Questions To Ask At An Interview: Hourly Or Salaried?


As the number of language schools (and teachers) in many cities expands, the trend seems to be for schools to hire teachers on a freelance or hourly basis instead of on a salary. It may be because they need a lot of teachers at peak times only, or it may be that as fewer and fewer schools offer the benefits that usually accompany a salaried position, more and more schools find that they don’t need to provide these benefits to attract teachers.

Being salaried
Most teachers look at having a fixed salary as a good thing, and for good reason. Being salaried means that you can count on your income; if there are fewer classes one term, you won’t be paid less, and if one-to-one students cancel, your income isn’t affected. Salaried teachers very often also receive more traditional benefits like health insurance, housing and paid holiday time.

However, salaried teachers very often work to the upper limit of their teaching load, and many schools find ways to “make up for” weeks or months when there are fewer teaching hours…such as by requiring teachers to exceed their contracted maximum number of teaching hours if there is more demand later.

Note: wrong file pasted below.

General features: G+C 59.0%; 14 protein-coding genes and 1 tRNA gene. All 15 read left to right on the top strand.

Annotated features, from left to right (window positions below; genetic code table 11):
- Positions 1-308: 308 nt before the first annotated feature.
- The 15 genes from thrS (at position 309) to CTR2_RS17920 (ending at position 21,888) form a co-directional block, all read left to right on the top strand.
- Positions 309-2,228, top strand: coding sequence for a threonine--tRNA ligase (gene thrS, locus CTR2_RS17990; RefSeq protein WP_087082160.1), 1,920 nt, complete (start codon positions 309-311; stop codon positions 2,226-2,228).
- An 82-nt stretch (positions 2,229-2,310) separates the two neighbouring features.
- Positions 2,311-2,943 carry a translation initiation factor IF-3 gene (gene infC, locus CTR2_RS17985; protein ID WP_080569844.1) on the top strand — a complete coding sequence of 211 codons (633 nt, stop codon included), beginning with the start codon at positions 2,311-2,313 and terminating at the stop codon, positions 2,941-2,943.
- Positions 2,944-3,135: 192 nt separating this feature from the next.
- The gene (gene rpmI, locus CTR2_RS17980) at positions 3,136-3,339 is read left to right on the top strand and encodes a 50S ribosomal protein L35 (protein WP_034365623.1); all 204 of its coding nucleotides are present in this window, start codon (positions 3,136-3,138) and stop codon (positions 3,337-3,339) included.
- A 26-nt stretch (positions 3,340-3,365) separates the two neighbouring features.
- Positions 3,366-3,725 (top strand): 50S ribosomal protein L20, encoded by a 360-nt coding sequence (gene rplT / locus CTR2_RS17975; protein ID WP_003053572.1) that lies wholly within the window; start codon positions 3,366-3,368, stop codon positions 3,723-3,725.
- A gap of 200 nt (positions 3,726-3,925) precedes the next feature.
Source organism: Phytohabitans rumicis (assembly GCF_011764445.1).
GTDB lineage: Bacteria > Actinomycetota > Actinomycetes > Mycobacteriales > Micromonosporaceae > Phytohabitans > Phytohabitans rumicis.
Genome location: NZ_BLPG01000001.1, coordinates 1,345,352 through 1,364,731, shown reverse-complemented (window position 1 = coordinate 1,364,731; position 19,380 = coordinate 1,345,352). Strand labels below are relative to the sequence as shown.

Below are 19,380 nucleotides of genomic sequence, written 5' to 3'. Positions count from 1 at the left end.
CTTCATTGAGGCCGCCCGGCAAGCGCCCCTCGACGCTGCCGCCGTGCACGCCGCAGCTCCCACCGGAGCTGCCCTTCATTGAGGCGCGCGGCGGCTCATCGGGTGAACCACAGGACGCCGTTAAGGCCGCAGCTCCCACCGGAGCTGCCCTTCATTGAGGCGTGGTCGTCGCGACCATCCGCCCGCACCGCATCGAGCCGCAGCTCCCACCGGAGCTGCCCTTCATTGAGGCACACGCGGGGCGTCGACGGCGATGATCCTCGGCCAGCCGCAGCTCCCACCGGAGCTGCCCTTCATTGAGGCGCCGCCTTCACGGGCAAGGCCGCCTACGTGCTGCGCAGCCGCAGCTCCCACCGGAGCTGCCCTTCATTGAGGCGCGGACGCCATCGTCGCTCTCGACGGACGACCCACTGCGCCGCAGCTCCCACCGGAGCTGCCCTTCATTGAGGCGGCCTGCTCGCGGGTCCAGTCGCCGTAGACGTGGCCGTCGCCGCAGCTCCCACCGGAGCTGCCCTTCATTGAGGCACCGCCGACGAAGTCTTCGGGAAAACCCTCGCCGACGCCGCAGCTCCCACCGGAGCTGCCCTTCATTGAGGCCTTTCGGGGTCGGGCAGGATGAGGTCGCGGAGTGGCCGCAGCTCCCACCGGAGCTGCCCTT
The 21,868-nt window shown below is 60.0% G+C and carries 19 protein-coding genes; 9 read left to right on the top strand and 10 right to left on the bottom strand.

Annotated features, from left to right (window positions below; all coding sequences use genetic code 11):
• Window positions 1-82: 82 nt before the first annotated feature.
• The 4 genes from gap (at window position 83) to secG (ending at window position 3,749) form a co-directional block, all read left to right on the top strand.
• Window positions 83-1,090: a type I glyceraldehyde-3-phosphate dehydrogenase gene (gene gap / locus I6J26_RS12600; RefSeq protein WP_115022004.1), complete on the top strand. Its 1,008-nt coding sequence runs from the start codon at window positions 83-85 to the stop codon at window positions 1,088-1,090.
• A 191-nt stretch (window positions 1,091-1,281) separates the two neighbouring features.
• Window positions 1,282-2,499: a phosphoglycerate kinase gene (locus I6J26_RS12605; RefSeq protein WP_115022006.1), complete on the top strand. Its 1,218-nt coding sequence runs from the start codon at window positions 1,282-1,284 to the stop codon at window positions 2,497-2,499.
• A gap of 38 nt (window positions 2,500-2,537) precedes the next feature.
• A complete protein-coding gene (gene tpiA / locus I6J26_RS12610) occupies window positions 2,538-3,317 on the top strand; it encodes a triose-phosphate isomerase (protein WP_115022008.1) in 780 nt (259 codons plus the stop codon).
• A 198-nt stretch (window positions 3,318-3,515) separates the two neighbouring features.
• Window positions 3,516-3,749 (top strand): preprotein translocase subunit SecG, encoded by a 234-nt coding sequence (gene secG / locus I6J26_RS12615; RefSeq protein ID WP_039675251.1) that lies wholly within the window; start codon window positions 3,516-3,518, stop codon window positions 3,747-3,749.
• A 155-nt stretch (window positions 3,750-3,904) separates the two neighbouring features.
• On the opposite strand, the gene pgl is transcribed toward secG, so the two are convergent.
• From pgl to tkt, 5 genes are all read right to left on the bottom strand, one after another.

Being Hourly
The main disadvantage of being paid by the hour (and this is by the teaching hour and doesn’t take preparation into account) is that you do not have a guaranteed income. How many hours you teach will depend on your situation; some schools don’t have any salaried teachers and pay all of their teachers on an hourly basis, so it’s quite possible you will have a full load. But if you don’t, your paycheck is smaller.

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Being paid hourly also gives you the freedom to turn down hours if you’d rather not teach any more. This “freedom” may not seem like such if you feel obligated to accept work out of financial need, but if you are happy to have more free time and scrimp a bit, being hourly can work out nicely.

I would also include in the advantages of being hourly the greater ease of drawing a line between what’s part of the job and what’s not. Schools can get away with requiring salaried teachers to get involved in all sorts of non-teaching work which does not translate into additional pay. As an hourly teacher, it is a bit easier to be “off the clock” and go home; preparation and grading the occasional exam are givens but aside from that, your time is your time…and if you do work in your time you get paid more.